And I like her. She's bright, polite, and funny. Still a girl in some ways, but she's got a handle on adulthood. I'd lay long odds that I'll never be sent out to her place to deal with the aftermath of some screwup.
So why do I feel so down?
Not a question I want to answer, but I do anyway, because this is not something it's good to hide from. The truth is, I'm jealous. It's one of the reasons I didn't go in with them after dinner. I felt my bad mood coming and I didn't want to take it out on Heather.
Zoë's everything...that I don't have.
It's not just that she's alive while Ellie's dead. That's basic, obvious. Natural. Who hasn't lost someone and then looked around and said "it's not fair"? It's part of the "grieving process," or whatever term they're using these days for missing somebody for the rest of your life.
No, it's that she's everything I wanted for my daughter. Ellie was a good person, a brave and shining soul, but she was so angry. At me, at life, I don't know, but she made all the wrong choices. Hell, the last time I saw her she'd been picked up for smuggling drugs. The truth was, her life was being wasted, and while she might have straightened out eventually, she didn't get the time.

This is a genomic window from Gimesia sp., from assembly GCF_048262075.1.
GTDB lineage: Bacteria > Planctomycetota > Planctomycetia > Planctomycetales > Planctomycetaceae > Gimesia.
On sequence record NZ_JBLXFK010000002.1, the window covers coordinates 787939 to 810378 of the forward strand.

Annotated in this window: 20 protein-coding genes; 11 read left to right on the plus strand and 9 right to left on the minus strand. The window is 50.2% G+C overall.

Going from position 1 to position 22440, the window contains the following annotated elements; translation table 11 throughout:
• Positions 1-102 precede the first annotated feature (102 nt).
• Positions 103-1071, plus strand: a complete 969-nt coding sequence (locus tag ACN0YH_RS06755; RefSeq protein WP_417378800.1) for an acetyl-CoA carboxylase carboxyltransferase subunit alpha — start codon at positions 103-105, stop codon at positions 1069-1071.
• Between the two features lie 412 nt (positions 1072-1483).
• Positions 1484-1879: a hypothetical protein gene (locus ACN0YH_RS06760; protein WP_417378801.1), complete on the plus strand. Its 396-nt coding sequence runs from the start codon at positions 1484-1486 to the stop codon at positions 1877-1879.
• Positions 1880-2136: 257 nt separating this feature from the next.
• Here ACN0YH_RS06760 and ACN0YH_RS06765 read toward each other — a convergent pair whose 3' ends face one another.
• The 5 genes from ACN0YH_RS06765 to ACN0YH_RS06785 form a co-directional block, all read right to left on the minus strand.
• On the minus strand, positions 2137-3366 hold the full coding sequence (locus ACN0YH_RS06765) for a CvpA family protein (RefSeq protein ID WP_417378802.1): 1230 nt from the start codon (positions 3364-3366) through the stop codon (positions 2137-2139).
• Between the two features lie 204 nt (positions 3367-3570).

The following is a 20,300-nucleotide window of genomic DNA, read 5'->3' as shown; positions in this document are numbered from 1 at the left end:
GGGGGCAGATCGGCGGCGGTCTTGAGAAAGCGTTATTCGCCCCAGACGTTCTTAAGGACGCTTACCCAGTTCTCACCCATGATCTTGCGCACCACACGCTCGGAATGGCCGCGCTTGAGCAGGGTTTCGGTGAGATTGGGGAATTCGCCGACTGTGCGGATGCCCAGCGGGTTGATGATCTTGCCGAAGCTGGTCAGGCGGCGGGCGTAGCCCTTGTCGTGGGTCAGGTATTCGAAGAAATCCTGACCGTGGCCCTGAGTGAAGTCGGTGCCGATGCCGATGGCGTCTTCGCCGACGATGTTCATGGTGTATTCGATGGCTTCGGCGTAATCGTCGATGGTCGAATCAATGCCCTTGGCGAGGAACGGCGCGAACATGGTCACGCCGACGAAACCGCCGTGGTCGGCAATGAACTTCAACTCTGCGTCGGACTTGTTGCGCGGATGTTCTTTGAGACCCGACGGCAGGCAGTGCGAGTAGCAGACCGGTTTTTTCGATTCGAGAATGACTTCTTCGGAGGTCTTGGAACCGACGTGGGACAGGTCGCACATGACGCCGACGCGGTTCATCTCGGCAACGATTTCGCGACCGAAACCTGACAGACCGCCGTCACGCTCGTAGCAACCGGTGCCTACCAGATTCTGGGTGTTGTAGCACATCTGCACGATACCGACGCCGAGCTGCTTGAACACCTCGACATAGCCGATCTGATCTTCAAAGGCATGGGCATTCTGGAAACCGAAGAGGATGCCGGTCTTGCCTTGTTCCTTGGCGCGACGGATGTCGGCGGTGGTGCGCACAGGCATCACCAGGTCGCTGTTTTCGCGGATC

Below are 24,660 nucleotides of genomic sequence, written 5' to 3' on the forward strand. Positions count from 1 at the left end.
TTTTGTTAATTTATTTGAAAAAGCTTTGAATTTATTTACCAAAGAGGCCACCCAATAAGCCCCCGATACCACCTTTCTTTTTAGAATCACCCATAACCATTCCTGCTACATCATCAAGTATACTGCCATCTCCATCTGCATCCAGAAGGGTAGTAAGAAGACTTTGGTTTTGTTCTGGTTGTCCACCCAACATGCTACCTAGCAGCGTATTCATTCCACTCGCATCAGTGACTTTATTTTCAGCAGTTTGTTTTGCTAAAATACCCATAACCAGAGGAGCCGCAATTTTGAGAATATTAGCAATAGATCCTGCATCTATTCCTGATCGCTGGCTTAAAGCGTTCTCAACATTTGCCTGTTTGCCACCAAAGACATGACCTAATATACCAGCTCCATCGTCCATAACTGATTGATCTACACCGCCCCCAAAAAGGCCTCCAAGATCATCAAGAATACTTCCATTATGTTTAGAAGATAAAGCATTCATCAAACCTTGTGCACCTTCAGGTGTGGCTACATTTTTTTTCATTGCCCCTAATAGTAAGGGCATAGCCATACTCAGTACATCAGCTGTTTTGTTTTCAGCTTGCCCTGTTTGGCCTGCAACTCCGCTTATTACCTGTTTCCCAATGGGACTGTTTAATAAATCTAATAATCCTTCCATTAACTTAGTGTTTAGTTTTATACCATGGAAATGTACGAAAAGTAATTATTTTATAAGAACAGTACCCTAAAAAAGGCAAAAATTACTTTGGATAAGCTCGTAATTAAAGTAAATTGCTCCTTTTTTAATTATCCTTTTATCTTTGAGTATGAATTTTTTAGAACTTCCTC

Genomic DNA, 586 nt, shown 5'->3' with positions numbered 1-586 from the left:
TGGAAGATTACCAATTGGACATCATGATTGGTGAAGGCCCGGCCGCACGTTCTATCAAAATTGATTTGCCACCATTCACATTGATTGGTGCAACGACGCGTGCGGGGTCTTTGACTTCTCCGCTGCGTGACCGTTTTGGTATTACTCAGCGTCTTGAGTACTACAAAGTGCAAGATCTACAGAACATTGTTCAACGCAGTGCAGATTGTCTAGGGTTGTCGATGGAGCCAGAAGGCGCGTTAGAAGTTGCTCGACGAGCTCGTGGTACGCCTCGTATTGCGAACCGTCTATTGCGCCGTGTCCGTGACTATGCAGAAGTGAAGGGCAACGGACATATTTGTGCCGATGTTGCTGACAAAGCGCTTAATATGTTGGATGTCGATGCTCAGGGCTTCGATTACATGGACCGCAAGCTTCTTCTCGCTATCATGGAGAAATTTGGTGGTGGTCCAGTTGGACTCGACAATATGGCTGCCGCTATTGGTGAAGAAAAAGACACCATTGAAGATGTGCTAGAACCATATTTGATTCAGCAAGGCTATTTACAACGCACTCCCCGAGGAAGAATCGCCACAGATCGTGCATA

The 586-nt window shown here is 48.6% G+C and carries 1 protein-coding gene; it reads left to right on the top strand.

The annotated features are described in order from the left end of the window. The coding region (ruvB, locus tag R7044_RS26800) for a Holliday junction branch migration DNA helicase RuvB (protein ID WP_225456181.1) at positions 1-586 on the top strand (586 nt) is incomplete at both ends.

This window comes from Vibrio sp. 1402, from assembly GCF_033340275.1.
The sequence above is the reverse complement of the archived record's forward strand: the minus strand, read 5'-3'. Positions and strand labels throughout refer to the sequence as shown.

Zoë's a good student, a hard worker, someone determined to make the world a better place. She's making a success of her life on a bunch of different levels. And she and her mom seem to get along just fine.
It isn't fair.
I give myself about twenty minutes to wallow, because I know I have to work through this before I see Heather and Zoë again. And then I tell myself that's enough, and roll over to shut off the lamp.
It's not Zoë's fault, and it's not Heather's, and while it is mine in a way, there's no way to change things. I close my eyes.
Time to stop thinking for a while.
The warm spot on my face confuses me a little when I wake up, until I open my eyes and realize that I'm back at home, and that it's afternoon sunlight peeking through the blinds. I stretch a little, enjoying it. It's weird, but I never seem to have much trouble switching my sleeping schedule to Mom's when I come home. Maybe the jetlag helps.
Switch or not, though, I'm done sleeping for the day. I find my old furry slippers under the bed where I left them the last time, and grab my robe, and go in search of coffee.
Mom's door is still closed, so I figure she's still asleep; when I look at the clock I realize that this is pretty much the crack of dawn for her. But there's a crumby plate sitting next to the kitchen sink, our old signal. It tells me that she got up and made her blood sugar check earlier, and I don't have to worry.